Matthew Wolff came to Las Vegas this week as one of the favorites to win the CJ Cup. That hope disappeared in the matter of nine holes Thursday.
Heading into this week’s CJ Cup in Las Vegas, there were not many, if any, golfers in the world hotter than Matthew Wolff. As I wrote about earlier this week, Wolff has made two starts on the PGA Tour so far this season, and has finished as runner-up both times.
The first time was when he faced a red-hot Bryson DeChambeau at Winged Foot in the U.S. Open. There, Wolff came in second after being paired with DeChambeau in the final round.
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Last week at the Shriners Hosptials for Children Open, Wolff was one of three players tied for the lead at the end of regulation. He came up just short this time when Martin Laird birdied the second playoff hole to claim the victory.
So this looked to be the week that Wolff took the next step. He seemed to be ready to earn his second victory on the PGA Tour at the ripe old age of 21.
But golf can be a funny game. And the funny game had something entirely different in mind for Wolff on Thursday.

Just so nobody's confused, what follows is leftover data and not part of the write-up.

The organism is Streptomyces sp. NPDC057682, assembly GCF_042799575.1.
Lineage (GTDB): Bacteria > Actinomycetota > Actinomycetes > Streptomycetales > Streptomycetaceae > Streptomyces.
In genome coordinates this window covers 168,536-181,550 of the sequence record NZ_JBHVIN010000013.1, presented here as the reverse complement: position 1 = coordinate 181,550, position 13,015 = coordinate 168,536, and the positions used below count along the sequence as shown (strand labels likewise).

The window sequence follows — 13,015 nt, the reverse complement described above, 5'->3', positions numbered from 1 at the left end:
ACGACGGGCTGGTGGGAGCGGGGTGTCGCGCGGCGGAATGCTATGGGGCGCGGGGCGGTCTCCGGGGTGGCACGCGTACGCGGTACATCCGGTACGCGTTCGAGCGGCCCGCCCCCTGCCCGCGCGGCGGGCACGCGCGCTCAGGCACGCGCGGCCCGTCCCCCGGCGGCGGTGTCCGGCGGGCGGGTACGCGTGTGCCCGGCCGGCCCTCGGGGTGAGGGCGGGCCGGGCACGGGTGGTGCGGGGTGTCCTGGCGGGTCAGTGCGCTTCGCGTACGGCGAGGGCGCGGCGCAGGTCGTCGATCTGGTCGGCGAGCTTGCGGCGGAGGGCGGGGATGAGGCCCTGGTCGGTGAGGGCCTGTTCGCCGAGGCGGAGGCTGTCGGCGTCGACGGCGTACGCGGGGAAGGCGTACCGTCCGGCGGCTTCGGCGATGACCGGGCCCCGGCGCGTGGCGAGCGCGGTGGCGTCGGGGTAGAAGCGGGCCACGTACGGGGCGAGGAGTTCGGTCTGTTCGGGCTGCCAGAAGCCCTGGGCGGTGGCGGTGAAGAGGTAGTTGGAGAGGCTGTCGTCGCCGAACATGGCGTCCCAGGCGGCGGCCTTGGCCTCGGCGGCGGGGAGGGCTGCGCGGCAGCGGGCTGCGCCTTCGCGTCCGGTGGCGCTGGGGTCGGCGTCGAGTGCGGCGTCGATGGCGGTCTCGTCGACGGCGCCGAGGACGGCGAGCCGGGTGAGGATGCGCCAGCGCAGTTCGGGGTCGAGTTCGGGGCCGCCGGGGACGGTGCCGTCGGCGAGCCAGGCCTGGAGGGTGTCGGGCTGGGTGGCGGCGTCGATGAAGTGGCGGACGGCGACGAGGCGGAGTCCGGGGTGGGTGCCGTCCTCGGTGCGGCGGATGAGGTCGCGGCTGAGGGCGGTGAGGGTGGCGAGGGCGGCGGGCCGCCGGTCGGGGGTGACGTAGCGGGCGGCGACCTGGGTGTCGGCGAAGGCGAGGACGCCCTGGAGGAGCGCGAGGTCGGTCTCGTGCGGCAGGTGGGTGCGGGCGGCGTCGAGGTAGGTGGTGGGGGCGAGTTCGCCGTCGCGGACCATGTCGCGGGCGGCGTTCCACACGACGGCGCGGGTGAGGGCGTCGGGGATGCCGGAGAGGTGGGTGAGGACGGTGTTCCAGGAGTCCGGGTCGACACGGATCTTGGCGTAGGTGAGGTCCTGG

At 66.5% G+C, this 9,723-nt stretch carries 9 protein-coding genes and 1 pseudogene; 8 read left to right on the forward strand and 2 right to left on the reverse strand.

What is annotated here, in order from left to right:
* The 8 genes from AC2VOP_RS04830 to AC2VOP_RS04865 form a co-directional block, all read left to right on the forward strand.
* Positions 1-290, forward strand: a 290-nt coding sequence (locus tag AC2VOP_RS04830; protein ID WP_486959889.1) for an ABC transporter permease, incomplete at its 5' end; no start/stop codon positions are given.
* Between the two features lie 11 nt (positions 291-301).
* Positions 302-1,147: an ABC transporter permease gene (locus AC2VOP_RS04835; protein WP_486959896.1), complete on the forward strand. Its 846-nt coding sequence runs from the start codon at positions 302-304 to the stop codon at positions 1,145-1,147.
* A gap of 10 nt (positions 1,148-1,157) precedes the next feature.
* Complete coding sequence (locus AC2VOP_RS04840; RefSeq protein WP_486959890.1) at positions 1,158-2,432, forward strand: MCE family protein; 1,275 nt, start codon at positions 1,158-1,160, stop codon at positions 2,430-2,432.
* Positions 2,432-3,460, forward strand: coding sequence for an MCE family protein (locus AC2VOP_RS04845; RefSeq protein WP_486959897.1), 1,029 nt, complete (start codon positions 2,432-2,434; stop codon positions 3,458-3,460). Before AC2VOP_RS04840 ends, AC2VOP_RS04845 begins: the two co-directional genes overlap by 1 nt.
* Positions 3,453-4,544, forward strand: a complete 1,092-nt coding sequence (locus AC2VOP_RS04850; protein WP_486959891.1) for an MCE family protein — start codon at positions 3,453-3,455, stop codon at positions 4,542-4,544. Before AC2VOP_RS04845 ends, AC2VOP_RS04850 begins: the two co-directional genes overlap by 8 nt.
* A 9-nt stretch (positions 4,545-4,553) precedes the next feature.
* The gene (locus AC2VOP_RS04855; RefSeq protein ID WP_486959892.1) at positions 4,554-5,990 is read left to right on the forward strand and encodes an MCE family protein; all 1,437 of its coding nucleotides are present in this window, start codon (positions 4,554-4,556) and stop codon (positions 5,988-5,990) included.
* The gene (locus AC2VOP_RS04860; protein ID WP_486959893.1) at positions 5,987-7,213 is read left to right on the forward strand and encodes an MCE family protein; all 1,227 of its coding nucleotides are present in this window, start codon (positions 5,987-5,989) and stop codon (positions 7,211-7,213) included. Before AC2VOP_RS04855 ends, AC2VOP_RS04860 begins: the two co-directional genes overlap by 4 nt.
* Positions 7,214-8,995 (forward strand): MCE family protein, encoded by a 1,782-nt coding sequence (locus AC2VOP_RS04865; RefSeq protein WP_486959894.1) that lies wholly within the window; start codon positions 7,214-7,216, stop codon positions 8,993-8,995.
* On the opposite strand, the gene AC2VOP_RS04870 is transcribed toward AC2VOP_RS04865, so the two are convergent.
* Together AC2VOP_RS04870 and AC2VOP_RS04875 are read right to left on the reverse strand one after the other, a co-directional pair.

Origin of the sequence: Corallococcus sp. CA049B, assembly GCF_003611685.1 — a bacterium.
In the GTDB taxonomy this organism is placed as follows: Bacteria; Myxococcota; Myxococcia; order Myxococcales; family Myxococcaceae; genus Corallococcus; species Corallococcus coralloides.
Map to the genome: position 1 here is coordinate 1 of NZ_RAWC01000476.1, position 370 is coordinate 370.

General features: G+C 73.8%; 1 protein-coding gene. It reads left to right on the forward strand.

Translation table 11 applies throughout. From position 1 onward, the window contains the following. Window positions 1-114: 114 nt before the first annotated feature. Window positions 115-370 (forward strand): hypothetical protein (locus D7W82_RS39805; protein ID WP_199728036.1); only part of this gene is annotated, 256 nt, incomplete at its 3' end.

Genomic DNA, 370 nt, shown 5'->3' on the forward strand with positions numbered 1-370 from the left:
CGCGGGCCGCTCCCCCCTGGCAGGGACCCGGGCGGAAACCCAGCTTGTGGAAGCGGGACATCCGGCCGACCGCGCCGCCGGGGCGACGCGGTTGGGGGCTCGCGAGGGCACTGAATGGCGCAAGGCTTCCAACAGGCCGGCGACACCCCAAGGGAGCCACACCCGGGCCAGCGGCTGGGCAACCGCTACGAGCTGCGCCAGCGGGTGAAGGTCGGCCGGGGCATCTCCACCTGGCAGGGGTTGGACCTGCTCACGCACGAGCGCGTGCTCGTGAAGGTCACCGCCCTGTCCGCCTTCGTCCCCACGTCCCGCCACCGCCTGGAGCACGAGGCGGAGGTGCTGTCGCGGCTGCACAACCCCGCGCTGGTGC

His round started quietly, but not in a bad way. Wolff started his round on the back nine and he parred his first three holes of the day.
On the par-3 13th hole, Wolff pulled his tee shot left into the rough. He hit a decent pitch shot, to about eight feet, but missed the putt, suffering his first bogey of the day.
The rest of his first nine was also quite benign. Wolff would par the final five holes of his first nine, shooting a 1-over par 37.
But when Wolff made the turn, things went in a much different direction.
On the first hole, his 10th of the day, Wolff pulled his tee shot into the water. After a drop, he hit his approach to 35 feet, missed the putt then made a four-footer for bogey.
Wolff would par the 11th hole before another bad tee shot, this one on the 12th, cost him again. He tee shot went into the left rough and he was unable to reach the green in two. His third shot got him on the green, but he couldn’t get up and down and suffered another bogey, dropping to 3-over par.
The round went further off the rails on the fourth hole. Wolff hit his tee shot into a fairway bunker. His second shot went into the water. After a drop, his fourth shot went into a greenside bunker. His pitch from the bunker left him nearly 60 feet for a bogey. He missed that putt and took a double bogey, falling to 5-over on his round.
Wolff would bogey the sixth, eighth and ninth holes to close with a 7-over par 43 on his second nine. That left him with an 8-over par 80 in his first round. It also left him in dead last, one shot behind someone named Jeongwoo Ham.
For Wolff, it was a most unexpected result. He can only go up from here.